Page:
Although it became a cliché long ago, Andy Warhol’s “15 minutes of fame” line, like so many of the aphorisms he tossed off, turned out to be annoyingly prophetic as a description of life in the 21st century. If it wasn’t clear when Warhol said it, it’s now obvious that the prediction was more of a curse than an assurance—being momentarily famous may have seemed more fun in the era of mass media hegemony (although Warhol’s tone must have seemed slightly menacing even then), but like so many erstwhile luxuries, fame has since become a commodity, if not compulsory grind for many who pursue it today, and social media has made more slots available at the lower levels of notoriety. Now every incremental level of fame is indeed possible. What is the “creator economy” if not an incentive structure for filling each of those slots? Everyone knows, or ought to know, that becoming Twitter’s main character for the day is something to avoid (“day” being a loose term for an interval that itself has shrunk closer to 15 minutes), but many also secretly hope for it, assuming they could parlay that momentary infamy into something more favorable and durable—virality as a rite of passage, or a credential like a college diploma, the attainment of which means graduation from anonymous digital toil.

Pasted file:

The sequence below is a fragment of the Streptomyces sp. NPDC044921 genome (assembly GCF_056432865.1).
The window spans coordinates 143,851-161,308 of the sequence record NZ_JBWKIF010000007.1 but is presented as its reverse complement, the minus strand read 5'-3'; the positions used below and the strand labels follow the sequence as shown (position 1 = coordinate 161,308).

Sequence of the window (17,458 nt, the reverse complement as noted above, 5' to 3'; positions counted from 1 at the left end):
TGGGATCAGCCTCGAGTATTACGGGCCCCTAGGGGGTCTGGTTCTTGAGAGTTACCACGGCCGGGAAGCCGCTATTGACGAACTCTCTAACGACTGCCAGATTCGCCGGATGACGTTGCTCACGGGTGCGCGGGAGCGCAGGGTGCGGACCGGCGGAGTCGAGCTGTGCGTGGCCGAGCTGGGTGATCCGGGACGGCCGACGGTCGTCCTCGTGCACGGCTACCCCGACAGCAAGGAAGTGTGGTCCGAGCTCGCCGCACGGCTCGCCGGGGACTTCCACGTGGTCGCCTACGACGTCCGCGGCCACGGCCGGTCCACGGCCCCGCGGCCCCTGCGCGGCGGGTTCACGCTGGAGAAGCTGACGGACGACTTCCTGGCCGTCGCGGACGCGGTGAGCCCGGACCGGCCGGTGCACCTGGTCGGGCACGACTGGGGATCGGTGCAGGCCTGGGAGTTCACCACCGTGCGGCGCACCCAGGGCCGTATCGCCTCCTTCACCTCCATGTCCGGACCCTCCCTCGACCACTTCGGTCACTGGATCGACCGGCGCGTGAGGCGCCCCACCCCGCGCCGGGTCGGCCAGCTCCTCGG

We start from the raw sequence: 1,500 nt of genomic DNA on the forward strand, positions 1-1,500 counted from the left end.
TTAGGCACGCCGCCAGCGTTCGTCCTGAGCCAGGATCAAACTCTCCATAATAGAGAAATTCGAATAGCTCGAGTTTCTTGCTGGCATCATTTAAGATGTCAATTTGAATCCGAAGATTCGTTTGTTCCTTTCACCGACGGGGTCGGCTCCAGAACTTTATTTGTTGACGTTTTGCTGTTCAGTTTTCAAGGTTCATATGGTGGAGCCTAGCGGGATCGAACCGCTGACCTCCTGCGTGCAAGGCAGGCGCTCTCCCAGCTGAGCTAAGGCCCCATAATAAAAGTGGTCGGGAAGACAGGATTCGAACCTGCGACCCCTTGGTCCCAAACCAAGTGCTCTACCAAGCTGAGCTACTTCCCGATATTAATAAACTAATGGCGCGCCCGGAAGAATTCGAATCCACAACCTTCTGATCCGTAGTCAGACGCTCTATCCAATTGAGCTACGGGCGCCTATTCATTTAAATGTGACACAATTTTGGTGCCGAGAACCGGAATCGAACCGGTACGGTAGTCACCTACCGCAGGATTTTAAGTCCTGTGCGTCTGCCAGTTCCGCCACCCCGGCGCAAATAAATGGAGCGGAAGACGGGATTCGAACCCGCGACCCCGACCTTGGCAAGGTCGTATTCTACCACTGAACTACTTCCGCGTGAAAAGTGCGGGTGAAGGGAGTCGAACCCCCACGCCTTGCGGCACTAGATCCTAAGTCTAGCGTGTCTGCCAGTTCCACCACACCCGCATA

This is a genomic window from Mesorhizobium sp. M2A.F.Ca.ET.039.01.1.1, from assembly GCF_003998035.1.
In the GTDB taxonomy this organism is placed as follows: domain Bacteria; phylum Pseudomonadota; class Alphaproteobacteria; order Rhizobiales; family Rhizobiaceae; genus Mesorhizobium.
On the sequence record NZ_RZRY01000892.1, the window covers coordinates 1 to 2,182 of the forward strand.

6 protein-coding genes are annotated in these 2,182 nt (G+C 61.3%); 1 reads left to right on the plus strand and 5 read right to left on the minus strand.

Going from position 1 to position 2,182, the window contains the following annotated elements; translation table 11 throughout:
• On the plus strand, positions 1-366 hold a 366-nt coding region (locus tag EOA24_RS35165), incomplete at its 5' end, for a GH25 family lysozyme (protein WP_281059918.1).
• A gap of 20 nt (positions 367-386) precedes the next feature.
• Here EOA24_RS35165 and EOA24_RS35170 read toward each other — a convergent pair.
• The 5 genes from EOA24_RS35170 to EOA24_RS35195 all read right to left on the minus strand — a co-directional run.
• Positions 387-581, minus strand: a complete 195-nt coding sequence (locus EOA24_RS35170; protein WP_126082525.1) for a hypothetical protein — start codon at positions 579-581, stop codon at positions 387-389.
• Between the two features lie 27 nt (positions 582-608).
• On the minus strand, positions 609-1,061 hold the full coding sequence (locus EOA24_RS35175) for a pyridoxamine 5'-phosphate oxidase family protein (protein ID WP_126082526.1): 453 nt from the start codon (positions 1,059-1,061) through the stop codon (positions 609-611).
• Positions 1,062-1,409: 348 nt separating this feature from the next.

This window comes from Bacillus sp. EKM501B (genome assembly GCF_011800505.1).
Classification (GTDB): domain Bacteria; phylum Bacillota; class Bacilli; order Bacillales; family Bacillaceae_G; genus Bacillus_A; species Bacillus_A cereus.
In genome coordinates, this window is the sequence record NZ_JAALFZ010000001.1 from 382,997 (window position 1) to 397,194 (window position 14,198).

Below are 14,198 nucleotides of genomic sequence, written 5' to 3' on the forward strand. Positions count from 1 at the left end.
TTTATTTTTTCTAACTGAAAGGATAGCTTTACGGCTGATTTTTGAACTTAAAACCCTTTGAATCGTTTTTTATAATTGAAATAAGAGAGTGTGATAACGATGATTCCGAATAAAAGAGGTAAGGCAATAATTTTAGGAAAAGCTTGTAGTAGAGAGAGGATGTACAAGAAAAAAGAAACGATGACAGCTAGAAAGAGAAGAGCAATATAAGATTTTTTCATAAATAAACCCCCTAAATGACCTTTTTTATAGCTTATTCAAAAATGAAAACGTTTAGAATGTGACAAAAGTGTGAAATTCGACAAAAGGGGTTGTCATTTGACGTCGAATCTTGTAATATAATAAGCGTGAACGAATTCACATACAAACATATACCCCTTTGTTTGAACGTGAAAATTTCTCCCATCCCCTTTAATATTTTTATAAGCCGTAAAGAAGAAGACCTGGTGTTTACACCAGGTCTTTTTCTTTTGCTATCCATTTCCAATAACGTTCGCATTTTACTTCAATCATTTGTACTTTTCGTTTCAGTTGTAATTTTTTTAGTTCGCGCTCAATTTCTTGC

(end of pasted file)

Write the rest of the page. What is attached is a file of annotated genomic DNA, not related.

Great piece, thank you. It makes me think about the whole issue around audience/reader interaction online. Replies proves that someone has actually engaged with what you've written (and we're always being told it helps grow your audience etc). But it's also a moment which suddenly brings home what is really going on, 'where' you are, who your audience is and what they're demanding of you.